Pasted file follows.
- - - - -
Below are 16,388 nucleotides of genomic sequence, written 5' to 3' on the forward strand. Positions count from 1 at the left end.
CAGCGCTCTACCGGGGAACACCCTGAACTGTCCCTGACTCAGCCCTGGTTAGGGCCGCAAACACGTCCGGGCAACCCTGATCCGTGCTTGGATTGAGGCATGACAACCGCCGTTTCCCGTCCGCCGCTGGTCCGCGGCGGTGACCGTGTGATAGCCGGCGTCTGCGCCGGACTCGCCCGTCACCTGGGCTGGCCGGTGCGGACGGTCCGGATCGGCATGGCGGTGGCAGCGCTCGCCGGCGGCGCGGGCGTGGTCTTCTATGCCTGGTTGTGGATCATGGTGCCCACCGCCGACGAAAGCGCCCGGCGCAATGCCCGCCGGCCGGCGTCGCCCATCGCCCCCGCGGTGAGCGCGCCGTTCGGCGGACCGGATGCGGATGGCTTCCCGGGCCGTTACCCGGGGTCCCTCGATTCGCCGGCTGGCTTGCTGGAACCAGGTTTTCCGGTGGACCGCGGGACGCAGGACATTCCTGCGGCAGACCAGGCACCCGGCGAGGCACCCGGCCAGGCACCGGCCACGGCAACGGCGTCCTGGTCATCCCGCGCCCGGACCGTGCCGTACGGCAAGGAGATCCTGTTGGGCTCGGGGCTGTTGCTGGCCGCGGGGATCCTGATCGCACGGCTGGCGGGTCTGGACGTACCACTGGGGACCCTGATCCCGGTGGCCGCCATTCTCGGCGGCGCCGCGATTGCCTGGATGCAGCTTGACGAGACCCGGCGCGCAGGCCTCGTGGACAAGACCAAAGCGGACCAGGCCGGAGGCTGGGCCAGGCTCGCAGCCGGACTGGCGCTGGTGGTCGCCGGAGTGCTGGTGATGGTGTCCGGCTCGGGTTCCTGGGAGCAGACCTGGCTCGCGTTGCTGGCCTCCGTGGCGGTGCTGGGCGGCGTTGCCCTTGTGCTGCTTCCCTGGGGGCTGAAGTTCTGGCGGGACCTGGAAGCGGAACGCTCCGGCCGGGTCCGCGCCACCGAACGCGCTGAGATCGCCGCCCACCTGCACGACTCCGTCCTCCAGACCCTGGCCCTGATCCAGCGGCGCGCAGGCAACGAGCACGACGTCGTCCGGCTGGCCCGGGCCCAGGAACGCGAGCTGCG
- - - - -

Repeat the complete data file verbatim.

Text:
Below are 16,388 nucleotides of genomic sequence, written 5' to 3' on the forward strand. Positions count from 1 at the left end.
CAGCGCTCTACCGGGGAACACCCTGAACTGTCCCTGACTCAGCCCTGGTTAGGGCCGCAAACACGTCCGGGCAACCCTGATCCGTGCTTGGATTGAGGCATGACAACCGCCGTTTCCCGTCCGCCGCTGGTCCGCGGCGGTGACCGTGTGATAGCCGGCGTCTGCGCCGGACTCGCCCGTCACCTGGGCTGGCCGGTGCGGACGGTCCGGATCGGCATGGCGGTGGCAGCGCTCGCCGGCGGCGCGGGCGTGGTCTTCTATGCCTGGTTGTGGATCATGGTGCCCACCGCCGACGAAAGCGCCCGGCGCAATGCCCGCCGGCCGGCGTCGCCCATCGCCCCCGCGGTGAGCGCGCCGTTCGGCGGACCGGATGCGGATGGCTTCCCGGGCCGTTACCCGGGGTCCCTCGATTCGCCGGCTGGCTTGCTGGAACCAGGTTTTCCGGTGGACCGCGGGACGCAGGACATTCCTGCGGCAGACCAGGCACCCGGCGAGGCACCCGGCCAGGCACCGGCCACGGCAACGGCGTCCTGGTCATCCCGCGCCCGGACCGTGCCGTACGGCAAGGAGATCCTGTTGGGCTCGGGGCTGTTGCTGGCCGCGGGGATCCTGATCGCACGGCTGGCGGGTCTGGACGTACCACTGGGGACCCTGATCCCGGTGGCCGCCATTCTCGGCGGCGCCGCGATTGCCTGGATGCAGCTTGACGAGACCCGGCGCGCAGGCCTCGTGGACAAGACCAAAGCGGACCAGGCCGGAGGCTGGGCCAGGCTCGCAGCCGGACTGGCGCTGGTGGTCGCCGGAGTGCTGGTGATGGTGTCCGGCTCGGGTTCCTGGGAGCAGACCTGGCTCGCGTTGCTGGCCTCCGTGGCGGTGCTGGGCGGCGTTGCCCTTGTGCTGCTTCCCTGGGGGCTGAAGTTCTGGCGGGACCTGGAAGCGGAACGCTCCGGCCGGGTCCGCGCCACCGAACGCGCTGAGATCGCCGCCCACCTGCACGACTCCGTCCTCCAGACCCTGGCCCTGATCCAGCGGCGCGCAGGCAACGAGCACGACGTCGTCCGGCTGGCCCGGGCCCAGGAACGCGAGCTGCG